Study Spanish in Latin America

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  • Studying Spanish in Buenos Aires was one of the best decisions I made in my entire life. Here is my list of The 10 best things about BsAs. And just to be sure to be objective, I also made my list of “10 worst things” about “the city of the cities”:
    1. Food – The beef here is amazing! Never pay more than 30 pesos for a bife de lomo, which is the best cut of meat they serve. Chicken is never disappointing either. Anything that’s cooked on the parrilla is always a good idea. Try the ice cream too. Freddo and Persico are the two most popular ice cream shops. My personal favorite: frutos del bosque.
    2. Public transportation – Buy a Guia-T from a street vendor, and you’re worry free. The tiny little book contains a map of the entire city on 30 little pages and gives you the routs of every bus and train. Prices are very cheap, and even a taxi won’t burn a hole in your pocket.

    3. Cost of living – Anything made in Argentina is guaranteed to be cheap. Expect everything to be about a third of the US price. Fruits and veggies are practically free!.
    4. Ferias – Every weekend, every neighborhood has a big open air market. The ones in Recoleta and San Telmo are the largest and most popular. There are always tons of street performers and good live music. The food is good and cheap too. Try the fresh-squeezed juices. (más…)

    Next departure July 12th!

    AMAUTA Spanish School in Cusco is always coming up with innovating ideas to combine the Spanish language study with the magical beauty of Peru.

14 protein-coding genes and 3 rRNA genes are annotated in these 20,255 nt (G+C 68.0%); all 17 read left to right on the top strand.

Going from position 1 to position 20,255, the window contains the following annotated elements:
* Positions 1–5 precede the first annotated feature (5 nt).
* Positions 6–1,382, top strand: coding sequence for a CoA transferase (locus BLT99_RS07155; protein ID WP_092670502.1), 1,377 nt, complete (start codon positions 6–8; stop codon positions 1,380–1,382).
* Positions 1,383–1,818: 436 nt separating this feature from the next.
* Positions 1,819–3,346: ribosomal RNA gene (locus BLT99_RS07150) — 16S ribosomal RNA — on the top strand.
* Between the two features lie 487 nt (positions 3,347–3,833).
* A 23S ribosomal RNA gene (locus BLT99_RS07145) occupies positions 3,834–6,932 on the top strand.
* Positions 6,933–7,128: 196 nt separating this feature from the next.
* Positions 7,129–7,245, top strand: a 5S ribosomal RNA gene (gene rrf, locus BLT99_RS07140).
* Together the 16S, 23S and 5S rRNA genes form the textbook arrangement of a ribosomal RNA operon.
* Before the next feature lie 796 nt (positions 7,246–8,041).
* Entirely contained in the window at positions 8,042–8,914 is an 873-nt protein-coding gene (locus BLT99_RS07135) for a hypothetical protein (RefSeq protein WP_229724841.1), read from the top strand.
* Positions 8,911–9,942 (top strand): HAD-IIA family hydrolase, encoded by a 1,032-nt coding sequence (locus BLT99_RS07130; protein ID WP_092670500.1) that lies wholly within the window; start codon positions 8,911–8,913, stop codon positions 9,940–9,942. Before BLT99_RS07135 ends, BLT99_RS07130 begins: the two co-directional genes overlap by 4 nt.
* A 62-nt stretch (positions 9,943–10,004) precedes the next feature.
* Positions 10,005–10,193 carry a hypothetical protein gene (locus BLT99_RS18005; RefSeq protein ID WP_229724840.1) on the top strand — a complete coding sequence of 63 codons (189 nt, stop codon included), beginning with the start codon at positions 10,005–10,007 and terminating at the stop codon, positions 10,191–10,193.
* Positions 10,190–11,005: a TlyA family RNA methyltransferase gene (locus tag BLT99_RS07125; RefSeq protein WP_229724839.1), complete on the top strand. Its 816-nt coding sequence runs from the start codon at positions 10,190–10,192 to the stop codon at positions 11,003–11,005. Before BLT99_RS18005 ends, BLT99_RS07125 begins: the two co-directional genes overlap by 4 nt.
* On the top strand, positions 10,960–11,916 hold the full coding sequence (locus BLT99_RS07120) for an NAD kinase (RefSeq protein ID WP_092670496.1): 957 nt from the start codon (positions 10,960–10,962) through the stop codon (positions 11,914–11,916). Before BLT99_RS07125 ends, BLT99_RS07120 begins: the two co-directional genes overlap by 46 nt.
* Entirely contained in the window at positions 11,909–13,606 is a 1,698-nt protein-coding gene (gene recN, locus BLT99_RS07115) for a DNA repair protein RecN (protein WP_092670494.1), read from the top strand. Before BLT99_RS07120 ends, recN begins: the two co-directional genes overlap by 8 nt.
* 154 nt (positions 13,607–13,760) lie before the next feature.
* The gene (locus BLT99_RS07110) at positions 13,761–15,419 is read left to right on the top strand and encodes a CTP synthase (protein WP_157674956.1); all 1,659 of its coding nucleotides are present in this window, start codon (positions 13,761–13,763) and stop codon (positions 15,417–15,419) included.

If this sounds appealing, participate in our next departure LEARN SPANISH IN THE PERUVIAN RAINFOREST – in the Manu Biosphere Reserve on June 28th.

    (más…)

    Truco & Mate in Buenos Aires

    The game of Truco is truly an Argentine experience. While studying at the AMAUTA Language School in Buenos Aires I had the opportunity to participate and learn the fun and interesting card game, complete with an extremely enthusiastic porteña- one of the AMAUTA teachers.
    To set the table, we heated up the water, prepared the maté, found the bombilla (metal straw), and dealt the special truco cards. Nothing would be complete here in Argentina without maté, it’s just one of those things. We all sat down and learned about all the different suits or “palos” (basto, oro, espada and copa) and the order of power. There are also many subtle nuances to the game that can only be picked up over time, such as sneaky moves based on lies and facial gestures to inform your partner of your hand.  The word ‘truco’ means ‘trick’ in Spanish, and the game is very tricky indeed!  We learned the basics of team play and did a couple of practice games, with each one bringing us closer to understanding the full game. (más…)